United Nations Population Fund (UNFPA) report on demographic dividend projects five States – Bihar, Jharkhand, Madhya Pradesh, Rajasthan, and Uttar Pradesh – will account for more than half of the growth in the labour force in India.
- Demographic dividend refers to the growth in an economy that is the resultant effect of a change in the age structure of a country’s population. The change in age structure is typically brought on by a decline in fertility and mortality rates.
- Demographic dividend has positive influence on growth and development as the ratio of the working age population is high and the dependency ratio in terms of proportion of children and elderly people is low
Demographic dividend recent trend
- Close to 30% of India’s population is in the age group 0-14 years. The elderly in the 60-plus age group are still a small proportion (8%) of the country’s population. The working age group 15-59 years’ accounts for 62.5% of India’s population. The working-age population will reach the highest proportion of approximately 65% in 2036.
- The southern states are showing faster decline in the population growth rate as compared to the northern states. India’s fertility rate is now 2.6 but the rate in the southern states has fallen below two i.e. below the replacement level of 2.1
- The share and size of the elderly population is steadily rising. There are now 104 million elderly Indians.
- A labour shortage is also evident in large swathes of the southern economy
- Internal migration: The decline in the population growth rate in southern states has led to labor scarcity, particularly in the unskilled labor sector, and this is leading to substantial migration to cities in southern states from the northern states.
Internal migration raises many larger social and economic issues which include housing and living conditions, and livelihood and social security, quite apart from the growing problem of social inclusion.
- Political representation: The direct effect of such significant changes in population division between north and south states will be on the representation of states in Parliament. India has had to make its own adjustments to froze the number of seats each state had in parliament through a constitutional amendment. But considering the significant changes in population, the seats have to be redistributed. When that happens, the share of parliamentary seats of low fertility southern states will fall sharply.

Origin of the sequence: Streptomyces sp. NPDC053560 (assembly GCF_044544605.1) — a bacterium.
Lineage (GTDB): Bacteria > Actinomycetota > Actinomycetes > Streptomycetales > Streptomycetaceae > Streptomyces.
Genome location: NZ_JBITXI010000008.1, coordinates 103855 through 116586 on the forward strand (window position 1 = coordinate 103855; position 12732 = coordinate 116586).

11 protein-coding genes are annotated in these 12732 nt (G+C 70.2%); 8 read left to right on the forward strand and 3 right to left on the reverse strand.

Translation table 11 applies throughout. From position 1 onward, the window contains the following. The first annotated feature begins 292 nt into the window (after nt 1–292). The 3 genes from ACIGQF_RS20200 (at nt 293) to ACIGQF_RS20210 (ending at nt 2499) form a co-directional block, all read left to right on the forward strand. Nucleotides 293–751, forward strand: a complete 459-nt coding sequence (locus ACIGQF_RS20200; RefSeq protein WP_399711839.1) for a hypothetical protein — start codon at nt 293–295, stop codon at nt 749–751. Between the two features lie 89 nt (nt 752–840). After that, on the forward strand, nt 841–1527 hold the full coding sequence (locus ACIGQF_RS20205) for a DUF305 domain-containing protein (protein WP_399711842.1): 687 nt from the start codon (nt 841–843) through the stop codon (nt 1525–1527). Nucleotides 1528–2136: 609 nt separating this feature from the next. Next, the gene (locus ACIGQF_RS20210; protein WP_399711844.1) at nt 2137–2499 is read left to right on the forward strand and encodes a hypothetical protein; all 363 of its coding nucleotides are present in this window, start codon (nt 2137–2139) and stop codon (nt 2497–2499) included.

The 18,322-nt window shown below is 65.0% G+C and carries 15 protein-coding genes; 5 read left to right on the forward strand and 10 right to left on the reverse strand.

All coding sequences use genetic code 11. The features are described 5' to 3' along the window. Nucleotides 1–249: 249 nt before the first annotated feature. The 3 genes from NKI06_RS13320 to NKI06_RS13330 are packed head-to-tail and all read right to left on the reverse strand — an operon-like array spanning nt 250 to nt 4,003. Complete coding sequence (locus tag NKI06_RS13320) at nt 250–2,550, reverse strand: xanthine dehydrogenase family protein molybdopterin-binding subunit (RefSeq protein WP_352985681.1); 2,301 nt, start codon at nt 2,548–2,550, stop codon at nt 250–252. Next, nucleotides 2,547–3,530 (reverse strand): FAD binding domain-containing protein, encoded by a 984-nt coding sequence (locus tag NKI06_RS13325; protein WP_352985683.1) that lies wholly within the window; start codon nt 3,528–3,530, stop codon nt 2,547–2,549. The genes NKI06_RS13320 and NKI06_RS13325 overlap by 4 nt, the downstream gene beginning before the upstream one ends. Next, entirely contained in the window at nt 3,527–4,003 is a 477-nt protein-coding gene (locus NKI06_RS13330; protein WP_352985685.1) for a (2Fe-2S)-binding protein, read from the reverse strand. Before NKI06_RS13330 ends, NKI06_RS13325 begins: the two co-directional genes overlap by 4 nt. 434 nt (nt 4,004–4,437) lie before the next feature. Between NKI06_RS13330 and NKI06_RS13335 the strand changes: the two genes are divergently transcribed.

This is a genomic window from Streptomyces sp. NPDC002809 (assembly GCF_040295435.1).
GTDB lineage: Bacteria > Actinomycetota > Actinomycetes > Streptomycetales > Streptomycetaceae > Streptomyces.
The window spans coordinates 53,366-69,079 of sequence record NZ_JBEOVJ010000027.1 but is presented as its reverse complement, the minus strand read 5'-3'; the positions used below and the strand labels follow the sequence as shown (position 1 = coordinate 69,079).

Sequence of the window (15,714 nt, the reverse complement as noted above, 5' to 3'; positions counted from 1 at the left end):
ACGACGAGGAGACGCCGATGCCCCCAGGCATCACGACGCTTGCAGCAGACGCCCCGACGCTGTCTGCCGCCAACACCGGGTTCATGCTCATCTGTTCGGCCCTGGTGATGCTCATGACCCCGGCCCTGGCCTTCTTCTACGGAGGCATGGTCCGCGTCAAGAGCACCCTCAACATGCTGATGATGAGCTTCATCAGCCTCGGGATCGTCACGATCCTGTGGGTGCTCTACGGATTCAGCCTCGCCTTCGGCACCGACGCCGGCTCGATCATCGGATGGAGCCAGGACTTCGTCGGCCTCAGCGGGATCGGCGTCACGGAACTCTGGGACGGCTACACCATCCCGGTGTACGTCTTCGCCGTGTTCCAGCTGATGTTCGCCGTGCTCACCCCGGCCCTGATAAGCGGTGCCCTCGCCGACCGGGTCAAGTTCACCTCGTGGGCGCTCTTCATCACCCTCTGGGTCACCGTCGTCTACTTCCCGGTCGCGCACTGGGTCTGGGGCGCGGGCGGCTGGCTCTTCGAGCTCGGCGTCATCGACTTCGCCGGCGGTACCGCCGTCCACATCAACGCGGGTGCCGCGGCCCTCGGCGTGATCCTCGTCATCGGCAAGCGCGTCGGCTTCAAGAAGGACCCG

- Age-old problems: A large proportion of the elderly in the population has enormous implications for the planning of social security programmes, particularly pensions and health insurance.
- Income disparities between regions: In India, wealth generation is not uniform across all Indian states. Northern states are registering lower single-digit growth rates whereas the south Indian states are registering magnificent growth rates.
Steps to be taken
There is a demographic divergence between regions in India and this should be seen not as a problem but an opportunity for overall socio-economic development in the country. And to make it happen, the policy focus has to be on education, health, skills and gainful employment, especially women’s participation in workforce; safe, voluntary and gainful migration; and inclusive urbanisation
- South-western region will require workers for keeping institutions running, taking care of the elderly and maintaining the economic productivity while the north-central region will have high and possibly surplus young working age population. If right collaborative planning is being done by states, it could be a big game changer and a win-win situation for individuals, families, States.
- There is a need to gain deeper understanding of migration flows, so that estimations and projections can be made regarding changing needs for housing and infrastructure, healthcare and utilities, education and skills. States need to work together to provide portability of identity proof and entitlements, as well as build support systems for families left behind.
- Focus should be on addressing harmful practices such as child marriage, access to quality sexual and reproductive health services and family planning services to all, and provisioning of health, education, life and vocational skills to all the young people especially in northern states to reap benefits of demographic dividend
India will enjoy a longer span of demographic dividend because, as the window closes in some states, it will open in other states and it can guide the socio-economic development policy planning according to the age and sex structures in states or a set of states.
UNFPA advocates a differential approach in forward-looking policymaking and programme planning to harness the demographic dividend opportunity in those states where the windows for opportunity is closing soon. Fine-tuning the planning and implementation of schemes and programmes by factoring in population dynamics is likely to yield greater socio-economic impact and larger benefits for people.